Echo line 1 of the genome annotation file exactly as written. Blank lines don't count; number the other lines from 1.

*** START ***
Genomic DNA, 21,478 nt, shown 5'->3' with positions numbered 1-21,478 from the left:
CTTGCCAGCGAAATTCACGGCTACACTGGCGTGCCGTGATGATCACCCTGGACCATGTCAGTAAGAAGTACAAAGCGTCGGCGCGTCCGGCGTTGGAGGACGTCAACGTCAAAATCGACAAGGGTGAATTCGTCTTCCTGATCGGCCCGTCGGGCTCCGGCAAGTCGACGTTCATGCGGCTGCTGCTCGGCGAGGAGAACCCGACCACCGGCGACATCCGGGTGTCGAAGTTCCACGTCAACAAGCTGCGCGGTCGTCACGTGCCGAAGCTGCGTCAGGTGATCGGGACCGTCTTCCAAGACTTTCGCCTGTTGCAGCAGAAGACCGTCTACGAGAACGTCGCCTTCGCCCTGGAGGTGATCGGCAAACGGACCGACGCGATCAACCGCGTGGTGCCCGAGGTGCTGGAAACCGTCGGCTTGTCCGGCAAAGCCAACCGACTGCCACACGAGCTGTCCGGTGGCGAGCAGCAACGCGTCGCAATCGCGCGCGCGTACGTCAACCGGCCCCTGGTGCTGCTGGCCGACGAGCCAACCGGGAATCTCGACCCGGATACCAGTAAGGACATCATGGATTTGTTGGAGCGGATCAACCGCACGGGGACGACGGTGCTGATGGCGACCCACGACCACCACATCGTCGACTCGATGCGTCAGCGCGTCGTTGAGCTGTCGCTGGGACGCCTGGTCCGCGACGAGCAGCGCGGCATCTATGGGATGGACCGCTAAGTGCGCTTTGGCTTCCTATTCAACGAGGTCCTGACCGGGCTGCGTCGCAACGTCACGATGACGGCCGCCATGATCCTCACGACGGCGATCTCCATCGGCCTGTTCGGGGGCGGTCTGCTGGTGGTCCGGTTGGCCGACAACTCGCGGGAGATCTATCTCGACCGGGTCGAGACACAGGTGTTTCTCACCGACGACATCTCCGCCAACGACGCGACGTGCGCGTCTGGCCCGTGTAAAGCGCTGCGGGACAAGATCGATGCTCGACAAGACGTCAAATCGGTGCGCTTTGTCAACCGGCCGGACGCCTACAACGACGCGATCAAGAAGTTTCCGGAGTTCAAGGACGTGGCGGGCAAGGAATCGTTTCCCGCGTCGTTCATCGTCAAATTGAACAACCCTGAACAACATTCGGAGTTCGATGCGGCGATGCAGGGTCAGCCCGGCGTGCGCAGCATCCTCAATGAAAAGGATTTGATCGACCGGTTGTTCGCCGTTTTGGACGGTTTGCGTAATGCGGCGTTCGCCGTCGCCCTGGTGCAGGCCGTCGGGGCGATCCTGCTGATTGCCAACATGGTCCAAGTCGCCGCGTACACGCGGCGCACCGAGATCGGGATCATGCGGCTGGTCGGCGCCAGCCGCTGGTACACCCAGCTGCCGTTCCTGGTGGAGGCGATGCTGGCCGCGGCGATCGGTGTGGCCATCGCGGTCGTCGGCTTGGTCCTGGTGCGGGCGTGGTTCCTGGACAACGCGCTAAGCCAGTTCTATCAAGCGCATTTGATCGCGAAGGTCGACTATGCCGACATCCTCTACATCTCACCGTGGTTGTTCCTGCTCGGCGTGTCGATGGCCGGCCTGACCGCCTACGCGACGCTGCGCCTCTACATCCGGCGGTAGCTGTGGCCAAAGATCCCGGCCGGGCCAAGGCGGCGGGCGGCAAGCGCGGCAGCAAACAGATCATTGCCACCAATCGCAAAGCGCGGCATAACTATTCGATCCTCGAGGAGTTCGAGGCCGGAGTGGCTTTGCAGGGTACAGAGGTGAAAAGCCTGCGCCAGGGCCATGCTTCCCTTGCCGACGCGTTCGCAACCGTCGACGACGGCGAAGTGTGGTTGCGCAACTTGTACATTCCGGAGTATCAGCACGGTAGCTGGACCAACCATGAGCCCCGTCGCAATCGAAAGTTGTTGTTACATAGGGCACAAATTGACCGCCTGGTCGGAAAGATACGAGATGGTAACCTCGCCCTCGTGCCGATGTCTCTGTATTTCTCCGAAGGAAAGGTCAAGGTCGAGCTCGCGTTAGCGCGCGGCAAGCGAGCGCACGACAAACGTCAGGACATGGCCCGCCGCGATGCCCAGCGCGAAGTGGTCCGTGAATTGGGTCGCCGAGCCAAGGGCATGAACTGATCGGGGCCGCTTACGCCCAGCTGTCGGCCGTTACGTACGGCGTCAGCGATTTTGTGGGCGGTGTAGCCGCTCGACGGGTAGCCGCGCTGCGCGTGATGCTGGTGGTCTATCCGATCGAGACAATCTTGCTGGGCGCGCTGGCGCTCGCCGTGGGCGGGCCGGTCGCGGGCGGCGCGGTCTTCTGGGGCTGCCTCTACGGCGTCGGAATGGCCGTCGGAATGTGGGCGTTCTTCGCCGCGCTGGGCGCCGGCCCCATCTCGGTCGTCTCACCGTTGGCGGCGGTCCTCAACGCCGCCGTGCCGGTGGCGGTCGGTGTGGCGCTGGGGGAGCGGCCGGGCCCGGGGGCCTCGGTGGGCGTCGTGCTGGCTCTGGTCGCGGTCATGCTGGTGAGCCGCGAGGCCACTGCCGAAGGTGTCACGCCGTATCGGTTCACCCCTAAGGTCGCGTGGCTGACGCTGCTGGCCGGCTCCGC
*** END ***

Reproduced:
Genomic DNA, 21,478 nt, shown 5'->3' with positions numbered 1-21,478 from the left: